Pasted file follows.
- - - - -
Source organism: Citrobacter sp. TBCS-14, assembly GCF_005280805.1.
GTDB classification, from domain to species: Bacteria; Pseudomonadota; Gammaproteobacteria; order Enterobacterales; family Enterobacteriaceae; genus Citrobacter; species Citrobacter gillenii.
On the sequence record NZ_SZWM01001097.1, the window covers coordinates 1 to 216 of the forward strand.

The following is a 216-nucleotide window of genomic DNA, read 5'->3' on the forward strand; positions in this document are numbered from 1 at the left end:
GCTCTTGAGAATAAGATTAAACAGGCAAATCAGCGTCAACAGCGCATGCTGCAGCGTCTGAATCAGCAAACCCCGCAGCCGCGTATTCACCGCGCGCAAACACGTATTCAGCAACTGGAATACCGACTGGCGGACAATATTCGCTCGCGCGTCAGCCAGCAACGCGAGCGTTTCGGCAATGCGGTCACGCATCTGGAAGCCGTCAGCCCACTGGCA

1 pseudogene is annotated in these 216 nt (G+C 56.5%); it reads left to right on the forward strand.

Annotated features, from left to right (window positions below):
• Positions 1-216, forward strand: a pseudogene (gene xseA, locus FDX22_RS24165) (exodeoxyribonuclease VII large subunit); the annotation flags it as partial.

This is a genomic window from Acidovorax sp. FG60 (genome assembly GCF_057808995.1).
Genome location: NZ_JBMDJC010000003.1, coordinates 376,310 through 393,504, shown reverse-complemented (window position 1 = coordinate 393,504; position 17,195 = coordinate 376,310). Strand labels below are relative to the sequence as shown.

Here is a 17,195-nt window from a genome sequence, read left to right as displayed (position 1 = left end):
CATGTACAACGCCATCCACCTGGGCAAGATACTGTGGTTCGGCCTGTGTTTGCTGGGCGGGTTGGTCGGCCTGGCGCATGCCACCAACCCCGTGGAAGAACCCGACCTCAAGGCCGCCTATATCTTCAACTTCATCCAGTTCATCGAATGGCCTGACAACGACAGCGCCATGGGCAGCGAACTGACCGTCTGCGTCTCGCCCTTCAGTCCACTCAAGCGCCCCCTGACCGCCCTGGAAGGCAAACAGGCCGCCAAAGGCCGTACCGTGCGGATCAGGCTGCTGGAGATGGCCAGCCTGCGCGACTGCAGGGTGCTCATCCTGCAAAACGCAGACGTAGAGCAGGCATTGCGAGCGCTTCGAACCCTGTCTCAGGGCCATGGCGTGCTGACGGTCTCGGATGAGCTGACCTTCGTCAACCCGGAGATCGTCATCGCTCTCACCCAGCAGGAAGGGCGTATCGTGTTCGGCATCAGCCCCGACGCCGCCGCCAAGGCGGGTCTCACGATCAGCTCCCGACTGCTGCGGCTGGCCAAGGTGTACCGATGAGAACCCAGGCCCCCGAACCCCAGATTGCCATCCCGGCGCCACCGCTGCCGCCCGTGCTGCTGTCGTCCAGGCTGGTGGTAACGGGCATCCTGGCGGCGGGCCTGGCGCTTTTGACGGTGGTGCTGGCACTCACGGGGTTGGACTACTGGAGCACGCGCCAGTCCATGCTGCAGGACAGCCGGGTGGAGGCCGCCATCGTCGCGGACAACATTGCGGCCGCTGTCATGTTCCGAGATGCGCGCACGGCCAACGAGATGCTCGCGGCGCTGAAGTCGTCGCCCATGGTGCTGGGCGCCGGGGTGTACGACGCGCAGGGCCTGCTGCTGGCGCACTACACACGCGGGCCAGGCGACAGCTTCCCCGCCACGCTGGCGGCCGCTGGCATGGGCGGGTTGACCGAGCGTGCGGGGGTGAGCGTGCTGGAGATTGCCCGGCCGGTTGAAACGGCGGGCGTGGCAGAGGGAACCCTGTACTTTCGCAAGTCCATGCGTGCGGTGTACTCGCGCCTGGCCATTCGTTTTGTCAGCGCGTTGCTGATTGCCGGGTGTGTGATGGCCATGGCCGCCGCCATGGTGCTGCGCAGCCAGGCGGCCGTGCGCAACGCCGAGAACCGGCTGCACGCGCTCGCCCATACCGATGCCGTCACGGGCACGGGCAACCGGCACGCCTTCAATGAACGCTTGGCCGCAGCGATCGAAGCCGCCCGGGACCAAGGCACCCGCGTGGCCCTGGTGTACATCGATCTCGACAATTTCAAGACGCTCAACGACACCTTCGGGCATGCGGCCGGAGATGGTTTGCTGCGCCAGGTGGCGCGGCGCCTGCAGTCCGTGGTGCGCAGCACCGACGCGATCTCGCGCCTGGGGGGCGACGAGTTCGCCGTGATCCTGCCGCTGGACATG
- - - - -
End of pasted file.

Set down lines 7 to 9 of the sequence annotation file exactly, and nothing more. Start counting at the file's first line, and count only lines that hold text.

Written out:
Annotated features, from left to right (window positions below):
• Positions 1-216, forward strand: a pseudogene (gene xseA, locus FDX22_RS24165) (exodeoxyribonuclease VII large subunit); the annotation flags it as partial.

This is a genomic window from Acidovorax sp. FG60 (genome assembly GCF_057808995.1).